• Another Old School card that jumped significantly lately is Ali from Cairo. I remember when the card retailed in the $40 to $50 range. Now Star City Games has just two Near Mint copies in stock at $99.99. Again, I’m amazed that collector interest and Old School play is enough to move the card that much but the data doesn’t lie. This is another one I may look to sell in the near future because the card is likely to stagnate in price for a while now that it has reached a new plateau.

8 thoughts on “Insider: MTG Speculation & Setting Priorities

  1. Great article! I too sold most of my collection and followed a similar path. I moved in on some sealed product and am trying to get 4-8 of all reserve list cards for a VERY long hold.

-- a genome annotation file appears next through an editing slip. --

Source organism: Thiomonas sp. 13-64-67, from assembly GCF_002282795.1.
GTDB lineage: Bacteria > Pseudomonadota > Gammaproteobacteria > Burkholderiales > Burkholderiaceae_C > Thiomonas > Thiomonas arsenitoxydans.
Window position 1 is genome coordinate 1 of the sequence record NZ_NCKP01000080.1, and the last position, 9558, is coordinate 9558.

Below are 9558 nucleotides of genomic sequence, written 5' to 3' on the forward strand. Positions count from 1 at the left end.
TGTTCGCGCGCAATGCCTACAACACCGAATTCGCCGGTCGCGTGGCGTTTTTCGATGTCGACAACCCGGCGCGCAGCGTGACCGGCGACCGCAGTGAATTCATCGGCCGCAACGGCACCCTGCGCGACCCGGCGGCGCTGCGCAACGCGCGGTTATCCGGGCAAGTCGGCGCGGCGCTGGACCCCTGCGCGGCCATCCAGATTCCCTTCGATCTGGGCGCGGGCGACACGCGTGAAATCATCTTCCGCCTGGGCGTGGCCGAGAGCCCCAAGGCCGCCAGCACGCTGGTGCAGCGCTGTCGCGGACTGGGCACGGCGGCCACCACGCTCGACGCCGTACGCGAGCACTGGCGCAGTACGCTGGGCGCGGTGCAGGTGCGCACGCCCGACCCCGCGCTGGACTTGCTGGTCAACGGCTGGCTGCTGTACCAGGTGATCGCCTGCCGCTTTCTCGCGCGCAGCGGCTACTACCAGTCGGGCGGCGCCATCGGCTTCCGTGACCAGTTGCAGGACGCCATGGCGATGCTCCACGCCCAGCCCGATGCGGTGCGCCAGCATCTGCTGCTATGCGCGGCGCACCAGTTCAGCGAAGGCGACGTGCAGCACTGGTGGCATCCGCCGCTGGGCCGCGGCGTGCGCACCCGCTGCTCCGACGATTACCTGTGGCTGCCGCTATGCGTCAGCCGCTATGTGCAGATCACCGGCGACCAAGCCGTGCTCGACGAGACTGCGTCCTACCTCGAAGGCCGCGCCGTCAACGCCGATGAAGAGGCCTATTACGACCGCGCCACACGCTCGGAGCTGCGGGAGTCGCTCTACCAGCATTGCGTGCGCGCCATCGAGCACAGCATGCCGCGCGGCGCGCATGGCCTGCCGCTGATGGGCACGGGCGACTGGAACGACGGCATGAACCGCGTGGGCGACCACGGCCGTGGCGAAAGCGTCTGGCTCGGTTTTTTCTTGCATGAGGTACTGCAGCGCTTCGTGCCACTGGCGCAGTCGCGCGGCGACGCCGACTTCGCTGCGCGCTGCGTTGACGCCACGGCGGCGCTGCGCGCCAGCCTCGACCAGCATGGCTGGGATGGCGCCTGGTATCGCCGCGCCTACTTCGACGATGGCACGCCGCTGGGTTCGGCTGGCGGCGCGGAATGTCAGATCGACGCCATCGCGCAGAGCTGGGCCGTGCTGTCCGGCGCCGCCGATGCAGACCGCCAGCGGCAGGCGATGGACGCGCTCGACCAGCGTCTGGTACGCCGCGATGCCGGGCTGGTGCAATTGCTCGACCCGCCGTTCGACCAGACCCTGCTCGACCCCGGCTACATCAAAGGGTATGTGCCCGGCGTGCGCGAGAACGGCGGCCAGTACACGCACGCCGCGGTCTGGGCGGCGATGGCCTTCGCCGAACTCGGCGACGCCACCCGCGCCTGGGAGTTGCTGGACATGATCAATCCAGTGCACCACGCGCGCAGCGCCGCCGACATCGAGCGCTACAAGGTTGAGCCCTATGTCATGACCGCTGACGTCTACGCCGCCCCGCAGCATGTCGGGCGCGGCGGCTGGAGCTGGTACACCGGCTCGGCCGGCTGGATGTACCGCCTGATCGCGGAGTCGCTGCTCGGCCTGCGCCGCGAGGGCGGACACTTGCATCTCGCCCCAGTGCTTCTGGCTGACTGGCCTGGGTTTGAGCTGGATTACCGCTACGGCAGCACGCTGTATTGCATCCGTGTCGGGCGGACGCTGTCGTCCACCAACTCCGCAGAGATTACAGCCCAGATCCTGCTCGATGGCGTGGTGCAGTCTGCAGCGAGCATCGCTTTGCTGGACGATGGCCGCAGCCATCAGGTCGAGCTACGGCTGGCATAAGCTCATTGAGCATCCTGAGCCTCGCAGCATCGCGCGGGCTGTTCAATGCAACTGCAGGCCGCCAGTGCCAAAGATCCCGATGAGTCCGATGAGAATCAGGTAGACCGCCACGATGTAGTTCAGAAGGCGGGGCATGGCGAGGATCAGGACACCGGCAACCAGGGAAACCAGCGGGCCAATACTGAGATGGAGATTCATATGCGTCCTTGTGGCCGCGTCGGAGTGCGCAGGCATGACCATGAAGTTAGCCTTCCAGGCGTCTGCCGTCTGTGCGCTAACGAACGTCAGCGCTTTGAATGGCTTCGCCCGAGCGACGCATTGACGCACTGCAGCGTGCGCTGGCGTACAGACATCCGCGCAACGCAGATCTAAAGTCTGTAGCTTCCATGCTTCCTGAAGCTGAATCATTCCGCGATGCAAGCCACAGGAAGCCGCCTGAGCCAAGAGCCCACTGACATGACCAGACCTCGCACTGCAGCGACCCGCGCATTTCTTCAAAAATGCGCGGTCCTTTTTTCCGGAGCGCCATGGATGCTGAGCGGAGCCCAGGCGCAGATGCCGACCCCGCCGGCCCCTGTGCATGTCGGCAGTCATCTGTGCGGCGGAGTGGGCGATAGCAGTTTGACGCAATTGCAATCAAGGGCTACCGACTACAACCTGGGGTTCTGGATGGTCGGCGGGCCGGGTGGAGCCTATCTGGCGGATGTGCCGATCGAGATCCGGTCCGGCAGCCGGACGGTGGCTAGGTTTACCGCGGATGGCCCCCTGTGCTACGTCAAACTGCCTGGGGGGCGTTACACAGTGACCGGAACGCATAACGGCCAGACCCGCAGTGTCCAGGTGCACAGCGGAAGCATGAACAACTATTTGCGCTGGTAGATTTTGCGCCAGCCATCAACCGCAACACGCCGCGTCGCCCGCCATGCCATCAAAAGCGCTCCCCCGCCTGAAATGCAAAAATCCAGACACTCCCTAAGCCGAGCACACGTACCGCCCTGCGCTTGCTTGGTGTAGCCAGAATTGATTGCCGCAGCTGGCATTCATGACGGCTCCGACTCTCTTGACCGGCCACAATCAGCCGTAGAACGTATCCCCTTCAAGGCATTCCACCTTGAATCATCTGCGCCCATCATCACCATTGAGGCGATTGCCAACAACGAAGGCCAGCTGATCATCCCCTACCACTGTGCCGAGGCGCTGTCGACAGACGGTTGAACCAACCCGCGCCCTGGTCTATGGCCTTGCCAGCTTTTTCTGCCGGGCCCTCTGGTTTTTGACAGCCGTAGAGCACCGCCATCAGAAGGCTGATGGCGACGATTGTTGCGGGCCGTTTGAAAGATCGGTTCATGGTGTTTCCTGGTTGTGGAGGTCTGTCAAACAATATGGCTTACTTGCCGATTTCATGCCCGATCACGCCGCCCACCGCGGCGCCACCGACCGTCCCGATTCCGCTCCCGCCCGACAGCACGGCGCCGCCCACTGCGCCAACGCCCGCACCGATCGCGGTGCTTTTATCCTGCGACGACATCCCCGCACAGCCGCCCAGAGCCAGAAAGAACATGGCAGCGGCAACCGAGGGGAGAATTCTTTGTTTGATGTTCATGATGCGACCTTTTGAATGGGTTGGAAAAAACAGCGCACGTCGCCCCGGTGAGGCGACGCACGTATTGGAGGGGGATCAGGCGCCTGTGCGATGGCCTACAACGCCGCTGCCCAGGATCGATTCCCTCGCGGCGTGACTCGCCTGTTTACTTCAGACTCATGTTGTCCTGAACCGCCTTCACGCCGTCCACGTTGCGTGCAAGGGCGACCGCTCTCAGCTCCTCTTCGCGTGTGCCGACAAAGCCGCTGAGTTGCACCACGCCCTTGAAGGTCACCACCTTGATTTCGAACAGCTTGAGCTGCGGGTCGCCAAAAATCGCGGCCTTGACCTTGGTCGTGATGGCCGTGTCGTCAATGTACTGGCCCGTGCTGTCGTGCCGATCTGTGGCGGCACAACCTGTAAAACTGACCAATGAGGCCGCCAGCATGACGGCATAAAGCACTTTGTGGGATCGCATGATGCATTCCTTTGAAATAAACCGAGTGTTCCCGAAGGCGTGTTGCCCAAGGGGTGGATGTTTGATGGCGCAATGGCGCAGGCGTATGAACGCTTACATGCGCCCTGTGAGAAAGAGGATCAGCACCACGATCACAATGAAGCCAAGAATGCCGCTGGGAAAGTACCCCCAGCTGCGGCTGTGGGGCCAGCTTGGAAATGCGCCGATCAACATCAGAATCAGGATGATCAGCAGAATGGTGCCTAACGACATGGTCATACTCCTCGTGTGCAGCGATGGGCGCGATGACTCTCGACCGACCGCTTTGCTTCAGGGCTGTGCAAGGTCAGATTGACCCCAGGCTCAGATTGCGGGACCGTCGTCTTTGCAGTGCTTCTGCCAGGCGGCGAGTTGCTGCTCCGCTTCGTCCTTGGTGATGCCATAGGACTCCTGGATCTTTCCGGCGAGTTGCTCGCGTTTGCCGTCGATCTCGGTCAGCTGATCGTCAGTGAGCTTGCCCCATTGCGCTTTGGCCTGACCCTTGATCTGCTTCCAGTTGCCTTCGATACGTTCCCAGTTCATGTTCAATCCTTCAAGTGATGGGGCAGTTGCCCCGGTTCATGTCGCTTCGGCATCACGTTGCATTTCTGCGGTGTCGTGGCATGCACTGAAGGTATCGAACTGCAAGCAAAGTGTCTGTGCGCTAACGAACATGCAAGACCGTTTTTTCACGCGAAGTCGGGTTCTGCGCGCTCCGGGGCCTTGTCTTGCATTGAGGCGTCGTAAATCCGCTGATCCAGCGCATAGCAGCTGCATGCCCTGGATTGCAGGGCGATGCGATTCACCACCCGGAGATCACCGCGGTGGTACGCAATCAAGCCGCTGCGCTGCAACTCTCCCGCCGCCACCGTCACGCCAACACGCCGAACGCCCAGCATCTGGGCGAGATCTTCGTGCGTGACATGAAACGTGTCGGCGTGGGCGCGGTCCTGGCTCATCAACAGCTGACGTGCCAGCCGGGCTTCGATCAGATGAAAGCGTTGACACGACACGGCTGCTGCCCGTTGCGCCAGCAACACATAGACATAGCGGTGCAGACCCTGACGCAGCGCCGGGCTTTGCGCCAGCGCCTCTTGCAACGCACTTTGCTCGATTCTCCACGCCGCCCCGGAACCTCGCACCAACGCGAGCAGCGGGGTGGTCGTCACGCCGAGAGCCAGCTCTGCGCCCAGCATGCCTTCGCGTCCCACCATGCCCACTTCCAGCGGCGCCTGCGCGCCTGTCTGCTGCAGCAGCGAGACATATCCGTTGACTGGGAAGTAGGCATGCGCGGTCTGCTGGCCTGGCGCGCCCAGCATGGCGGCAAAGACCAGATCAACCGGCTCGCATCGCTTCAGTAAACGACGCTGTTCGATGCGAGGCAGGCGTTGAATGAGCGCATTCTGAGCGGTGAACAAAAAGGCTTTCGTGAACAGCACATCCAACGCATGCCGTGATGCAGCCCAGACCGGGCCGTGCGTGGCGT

1. Collon,

      Thank you very much for commenting! I know there are others out there like me who want to keep MTG as a non-traditional investment vehicle without spending excess time on the hobby. It sounds like you’re even a few steps ahead of me! I still have exposure in some places I’m not comfortable with, and I hope to trim things back even further come GP Louisville in January. Going forward my writing will definitely be more geared towards long term and safety type bets, so stay tuned and please continue to share your thoughts!

      Thanks again,
      Sig

  2. It looks like we’re actually on the same page here Sigmund. Only whatever I have for RL is merely for if/when I need it for EDH or what have you.

    I can really appreciate openly stating to re-evaluate positions in the new financial landscape that is the current MTG market. We’ve discussed this numerous times via articles/twitter/ect.

    Good article!

    1. Thanks Chaz, I appreciate the kind words! I think to turn a blind eye to what is unfolding in MTG now is to welcome financial woes. We need to take control here. Holding RL cards may be stable and fine, but there is a lot of vulnerability to this market right now and I intend to dodge the soft spots as best I can. I need to save for 2 college educations now, after all ;-).

      Thanks!
      Sig